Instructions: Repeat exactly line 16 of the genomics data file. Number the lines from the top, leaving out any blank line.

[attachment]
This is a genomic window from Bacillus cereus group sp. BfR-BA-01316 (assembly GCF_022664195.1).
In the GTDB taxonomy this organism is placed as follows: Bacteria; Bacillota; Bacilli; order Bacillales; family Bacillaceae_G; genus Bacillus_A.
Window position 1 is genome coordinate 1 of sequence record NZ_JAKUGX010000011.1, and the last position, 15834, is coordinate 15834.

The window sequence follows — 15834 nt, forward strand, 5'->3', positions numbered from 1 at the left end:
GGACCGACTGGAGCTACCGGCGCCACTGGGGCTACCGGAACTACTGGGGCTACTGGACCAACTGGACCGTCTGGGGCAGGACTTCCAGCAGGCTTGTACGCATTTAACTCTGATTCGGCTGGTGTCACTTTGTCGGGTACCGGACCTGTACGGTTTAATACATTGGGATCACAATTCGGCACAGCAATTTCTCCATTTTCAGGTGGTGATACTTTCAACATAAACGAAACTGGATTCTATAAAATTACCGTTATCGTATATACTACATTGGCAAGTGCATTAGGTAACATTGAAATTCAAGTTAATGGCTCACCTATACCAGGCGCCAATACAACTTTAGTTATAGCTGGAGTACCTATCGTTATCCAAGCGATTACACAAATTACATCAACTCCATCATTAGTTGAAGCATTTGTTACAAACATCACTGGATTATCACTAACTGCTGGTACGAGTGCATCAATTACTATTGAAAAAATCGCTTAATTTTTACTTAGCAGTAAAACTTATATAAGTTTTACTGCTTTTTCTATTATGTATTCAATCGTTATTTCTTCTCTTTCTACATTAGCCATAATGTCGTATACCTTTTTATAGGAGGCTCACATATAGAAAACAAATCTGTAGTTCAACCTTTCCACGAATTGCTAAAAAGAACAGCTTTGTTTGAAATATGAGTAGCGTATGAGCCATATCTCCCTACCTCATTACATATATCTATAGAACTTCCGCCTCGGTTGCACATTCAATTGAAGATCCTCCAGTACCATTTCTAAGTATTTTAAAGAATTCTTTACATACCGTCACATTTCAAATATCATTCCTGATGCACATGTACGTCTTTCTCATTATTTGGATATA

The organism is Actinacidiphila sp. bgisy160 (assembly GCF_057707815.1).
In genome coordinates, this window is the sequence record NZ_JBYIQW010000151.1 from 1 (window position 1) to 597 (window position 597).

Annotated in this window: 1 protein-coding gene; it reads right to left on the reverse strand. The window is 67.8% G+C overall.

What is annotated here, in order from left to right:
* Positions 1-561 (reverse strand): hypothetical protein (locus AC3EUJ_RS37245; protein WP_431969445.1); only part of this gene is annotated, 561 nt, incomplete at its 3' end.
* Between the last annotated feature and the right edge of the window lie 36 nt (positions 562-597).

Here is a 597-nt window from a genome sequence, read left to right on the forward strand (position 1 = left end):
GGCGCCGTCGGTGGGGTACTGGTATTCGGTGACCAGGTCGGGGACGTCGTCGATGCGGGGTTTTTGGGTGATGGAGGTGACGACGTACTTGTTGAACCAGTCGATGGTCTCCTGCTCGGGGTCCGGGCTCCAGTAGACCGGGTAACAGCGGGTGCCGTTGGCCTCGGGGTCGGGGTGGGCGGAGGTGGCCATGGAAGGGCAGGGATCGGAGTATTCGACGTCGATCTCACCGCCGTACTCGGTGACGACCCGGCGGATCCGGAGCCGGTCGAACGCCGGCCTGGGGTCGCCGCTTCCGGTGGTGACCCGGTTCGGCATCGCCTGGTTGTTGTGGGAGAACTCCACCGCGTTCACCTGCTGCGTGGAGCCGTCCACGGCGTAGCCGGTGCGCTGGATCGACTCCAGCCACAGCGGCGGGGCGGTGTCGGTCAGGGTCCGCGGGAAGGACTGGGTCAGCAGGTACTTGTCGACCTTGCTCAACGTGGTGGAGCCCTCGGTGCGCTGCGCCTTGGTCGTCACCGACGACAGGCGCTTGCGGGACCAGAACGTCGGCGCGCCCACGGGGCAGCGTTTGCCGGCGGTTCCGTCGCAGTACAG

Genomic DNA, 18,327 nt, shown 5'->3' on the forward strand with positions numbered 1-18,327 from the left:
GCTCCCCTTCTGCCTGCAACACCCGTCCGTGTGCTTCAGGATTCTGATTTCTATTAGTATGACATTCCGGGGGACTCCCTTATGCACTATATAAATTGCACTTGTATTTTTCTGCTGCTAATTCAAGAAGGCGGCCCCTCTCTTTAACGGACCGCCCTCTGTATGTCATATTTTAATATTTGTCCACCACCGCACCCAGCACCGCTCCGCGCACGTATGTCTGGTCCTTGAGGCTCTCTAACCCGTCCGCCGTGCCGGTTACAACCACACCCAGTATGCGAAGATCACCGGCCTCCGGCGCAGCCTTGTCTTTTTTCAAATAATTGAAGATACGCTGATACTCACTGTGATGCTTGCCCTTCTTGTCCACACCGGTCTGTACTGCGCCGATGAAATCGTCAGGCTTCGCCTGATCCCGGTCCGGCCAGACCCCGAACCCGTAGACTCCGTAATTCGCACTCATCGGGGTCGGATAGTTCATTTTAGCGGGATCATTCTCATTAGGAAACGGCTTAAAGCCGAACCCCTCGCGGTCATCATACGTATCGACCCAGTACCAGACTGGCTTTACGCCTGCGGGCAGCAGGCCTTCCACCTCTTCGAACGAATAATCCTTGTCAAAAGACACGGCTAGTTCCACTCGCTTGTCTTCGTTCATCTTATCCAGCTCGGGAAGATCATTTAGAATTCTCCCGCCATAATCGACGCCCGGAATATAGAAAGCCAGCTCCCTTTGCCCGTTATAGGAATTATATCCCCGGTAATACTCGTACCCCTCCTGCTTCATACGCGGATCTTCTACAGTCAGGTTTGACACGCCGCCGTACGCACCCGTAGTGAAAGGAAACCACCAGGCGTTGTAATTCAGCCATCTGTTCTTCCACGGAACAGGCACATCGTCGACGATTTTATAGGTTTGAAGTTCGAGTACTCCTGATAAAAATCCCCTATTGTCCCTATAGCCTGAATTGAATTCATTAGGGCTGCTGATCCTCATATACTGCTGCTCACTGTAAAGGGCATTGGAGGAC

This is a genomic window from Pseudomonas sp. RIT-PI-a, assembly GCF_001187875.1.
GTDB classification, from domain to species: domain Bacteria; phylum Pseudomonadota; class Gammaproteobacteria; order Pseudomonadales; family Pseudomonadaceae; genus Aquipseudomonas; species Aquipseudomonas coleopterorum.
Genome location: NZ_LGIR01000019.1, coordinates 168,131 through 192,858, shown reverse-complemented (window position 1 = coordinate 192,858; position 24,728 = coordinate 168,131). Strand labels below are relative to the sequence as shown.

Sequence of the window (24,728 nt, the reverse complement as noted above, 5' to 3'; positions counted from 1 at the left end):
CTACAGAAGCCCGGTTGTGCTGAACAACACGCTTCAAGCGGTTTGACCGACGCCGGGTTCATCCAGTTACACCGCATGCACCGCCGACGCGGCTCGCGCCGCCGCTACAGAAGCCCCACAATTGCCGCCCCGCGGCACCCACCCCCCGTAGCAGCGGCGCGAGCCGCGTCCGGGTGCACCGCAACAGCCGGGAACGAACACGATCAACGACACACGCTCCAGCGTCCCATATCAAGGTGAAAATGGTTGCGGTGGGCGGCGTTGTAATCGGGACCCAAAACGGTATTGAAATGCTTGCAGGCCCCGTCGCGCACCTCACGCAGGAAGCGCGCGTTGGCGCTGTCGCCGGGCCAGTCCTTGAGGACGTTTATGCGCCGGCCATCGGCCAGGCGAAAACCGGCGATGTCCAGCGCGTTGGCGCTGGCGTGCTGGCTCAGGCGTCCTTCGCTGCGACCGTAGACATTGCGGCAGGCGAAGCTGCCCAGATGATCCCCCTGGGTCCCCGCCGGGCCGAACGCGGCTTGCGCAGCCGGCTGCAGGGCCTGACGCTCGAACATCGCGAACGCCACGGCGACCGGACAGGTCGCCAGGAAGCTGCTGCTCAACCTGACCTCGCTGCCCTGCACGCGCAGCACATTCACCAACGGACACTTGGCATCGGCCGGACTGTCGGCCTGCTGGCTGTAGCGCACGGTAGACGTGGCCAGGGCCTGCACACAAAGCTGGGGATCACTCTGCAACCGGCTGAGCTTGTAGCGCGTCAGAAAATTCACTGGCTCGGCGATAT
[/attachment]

This is a genomic window from Pseudomonas sp. RIT-PI-a, assembly GCF_001187875.1.